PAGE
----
"We know that a large proportion of people in prison come to serve their sentences with a drug use disorder. The results of our study show that individuals who are imprisoned for drug and alcohol-related offenses have an increased risk of dying after release," she says. "In addition to monitoring, the inmates should be introduced to overdose prevention programmes such as Opioid Agonist Treatment (OAT) and Naloxone before their release."

Aim to facilitate the transition to life outside of prison

The transition back to society can be difficult for many who are released from prison. Voluntary organisations such as Wayback and the Red Cross play an important role in supporting individuals after being discharged.

"Many of those released from prison are very lonely when released, which leads to many being socially isolated. It is tough not having people around," Johan Lothe from Wayback says.

WayBack is a non-profit foundation that assists individuals who have been imprisoned when they are returning to society.

"We have all experienced being imprisoned ourselves, so we know what they are going through. The most important things that we do are meeting them before they are released, preparing them for their life outside of prison and planning for a good transition," Lothe explains.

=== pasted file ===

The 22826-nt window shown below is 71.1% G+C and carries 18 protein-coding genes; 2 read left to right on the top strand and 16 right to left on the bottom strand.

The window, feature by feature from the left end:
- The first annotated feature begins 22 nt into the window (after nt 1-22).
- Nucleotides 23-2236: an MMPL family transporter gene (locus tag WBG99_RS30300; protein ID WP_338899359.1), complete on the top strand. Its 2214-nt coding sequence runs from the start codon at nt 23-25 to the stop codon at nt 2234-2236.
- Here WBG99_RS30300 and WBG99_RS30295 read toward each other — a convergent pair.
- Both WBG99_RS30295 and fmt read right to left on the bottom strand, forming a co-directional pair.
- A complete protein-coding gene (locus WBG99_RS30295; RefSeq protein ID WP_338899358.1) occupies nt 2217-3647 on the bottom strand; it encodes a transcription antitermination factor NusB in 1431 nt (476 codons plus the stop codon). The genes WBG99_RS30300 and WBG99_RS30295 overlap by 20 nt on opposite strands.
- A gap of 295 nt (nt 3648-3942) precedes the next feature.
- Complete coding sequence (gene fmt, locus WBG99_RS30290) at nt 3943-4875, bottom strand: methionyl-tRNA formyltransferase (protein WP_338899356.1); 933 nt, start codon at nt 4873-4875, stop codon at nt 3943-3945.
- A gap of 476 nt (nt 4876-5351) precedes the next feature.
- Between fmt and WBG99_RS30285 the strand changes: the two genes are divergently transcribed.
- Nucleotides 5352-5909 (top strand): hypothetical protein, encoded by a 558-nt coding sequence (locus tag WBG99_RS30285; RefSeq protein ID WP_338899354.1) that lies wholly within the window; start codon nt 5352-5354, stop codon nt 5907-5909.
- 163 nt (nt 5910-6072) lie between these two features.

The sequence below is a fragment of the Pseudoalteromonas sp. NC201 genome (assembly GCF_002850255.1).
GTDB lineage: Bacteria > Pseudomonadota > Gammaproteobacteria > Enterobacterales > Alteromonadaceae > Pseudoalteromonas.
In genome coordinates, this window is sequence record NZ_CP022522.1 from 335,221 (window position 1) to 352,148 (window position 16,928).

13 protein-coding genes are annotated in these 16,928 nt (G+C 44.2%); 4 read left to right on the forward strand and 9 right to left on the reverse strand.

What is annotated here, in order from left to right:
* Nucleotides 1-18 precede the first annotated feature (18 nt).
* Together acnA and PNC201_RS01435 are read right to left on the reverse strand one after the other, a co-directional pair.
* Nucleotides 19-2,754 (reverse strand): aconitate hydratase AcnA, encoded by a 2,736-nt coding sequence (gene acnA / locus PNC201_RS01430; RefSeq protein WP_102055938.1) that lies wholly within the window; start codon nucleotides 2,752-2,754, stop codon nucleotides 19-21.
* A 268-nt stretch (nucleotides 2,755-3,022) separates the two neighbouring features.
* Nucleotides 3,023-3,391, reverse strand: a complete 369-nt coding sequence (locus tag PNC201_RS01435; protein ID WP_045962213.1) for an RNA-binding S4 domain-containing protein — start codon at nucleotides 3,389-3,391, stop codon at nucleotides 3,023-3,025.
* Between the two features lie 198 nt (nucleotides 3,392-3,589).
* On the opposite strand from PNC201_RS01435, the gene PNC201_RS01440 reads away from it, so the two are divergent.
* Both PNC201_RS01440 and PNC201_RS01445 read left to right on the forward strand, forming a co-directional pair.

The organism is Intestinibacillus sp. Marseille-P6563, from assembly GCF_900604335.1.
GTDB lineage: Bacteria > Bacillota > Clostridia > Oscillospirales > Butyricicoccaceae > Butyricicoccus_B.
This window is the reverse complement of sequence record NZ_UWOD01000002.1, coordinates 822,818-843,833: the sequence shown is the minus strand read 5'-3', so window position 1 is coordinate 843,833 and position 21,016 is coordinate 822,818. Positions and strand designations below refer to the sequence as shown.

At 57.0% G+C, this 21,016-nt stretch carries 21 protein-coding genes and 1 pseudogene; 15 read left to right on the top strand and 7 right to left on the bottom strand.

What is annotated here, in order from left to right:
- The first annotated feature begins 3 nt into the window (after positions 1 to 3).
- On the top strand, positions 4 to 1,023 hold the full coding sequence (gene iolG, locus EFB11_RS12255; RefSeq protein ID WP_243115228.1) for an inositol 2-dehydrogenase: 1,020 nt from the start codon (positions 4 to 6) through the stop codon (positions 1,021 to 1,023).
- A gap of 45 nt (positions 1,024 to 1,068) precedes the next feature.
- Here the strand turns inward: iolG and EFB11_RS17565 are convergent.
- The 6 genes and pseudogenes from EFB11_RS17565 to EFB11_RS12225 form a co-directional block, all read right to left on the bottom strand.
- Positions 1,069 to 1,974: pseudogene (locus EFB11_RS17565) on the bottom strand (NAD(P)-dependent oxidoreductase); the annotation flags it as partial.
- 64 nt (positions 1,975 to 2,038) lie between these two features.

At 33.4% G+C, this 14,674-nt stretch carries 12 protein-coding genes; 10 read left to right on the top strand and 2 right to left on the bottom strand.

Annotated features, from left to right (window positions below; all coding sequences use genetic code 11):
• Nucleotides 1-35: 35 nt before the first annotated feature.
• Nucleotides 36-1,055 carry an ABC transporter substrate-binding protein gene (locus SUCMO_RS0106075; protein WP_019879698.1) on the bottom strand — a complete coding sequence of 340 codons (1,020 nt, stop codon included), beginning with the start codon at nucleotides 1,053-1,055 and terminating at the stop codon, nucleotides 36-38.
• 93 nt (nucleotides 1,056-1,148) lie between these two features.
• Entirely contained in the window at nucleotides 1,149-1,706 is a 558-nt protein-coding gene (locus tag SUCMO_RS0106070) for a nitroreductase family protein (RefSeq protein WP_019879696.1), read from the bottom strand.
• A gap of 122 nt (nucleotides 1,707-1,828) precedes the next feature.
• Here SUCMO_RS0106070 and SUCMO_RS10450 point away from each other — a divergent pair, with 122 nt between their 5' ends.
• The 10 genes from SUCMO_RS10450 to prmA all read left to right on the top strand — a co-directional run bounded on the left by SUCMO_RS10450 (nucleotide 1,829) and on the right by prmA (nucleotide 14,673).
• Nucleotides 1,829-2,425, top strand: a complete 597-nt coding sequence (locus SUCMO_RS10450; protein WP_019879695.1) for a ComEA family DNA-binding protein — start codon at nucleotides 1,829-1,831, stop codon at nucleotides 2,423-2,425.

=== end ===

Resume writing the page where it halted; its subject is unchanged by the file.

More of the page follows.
He points out that many are very vulnerable after serving their sentence, especially regarding the risk of an overdose.

"We try to be the first person they meet after being released. We meet them at the prison gate and spend time with them during their first period outside of prison," he says.

Part of the PriSUD project

The article is based on data from the nPRIS study which is part of the PriSUD project at SERAF. The PriSUD project is funded by the Research Council of Norway and the South-Eastern Norway Regional Health Authority.

Reference:

Bukten et al. The association of prison security level with mortality after release from prison: a retrospective national cohort study (2000–16), The Lancet Public Health, vol. 7, 2022. DOI: 10.1016/S2468-2667(22)00107-4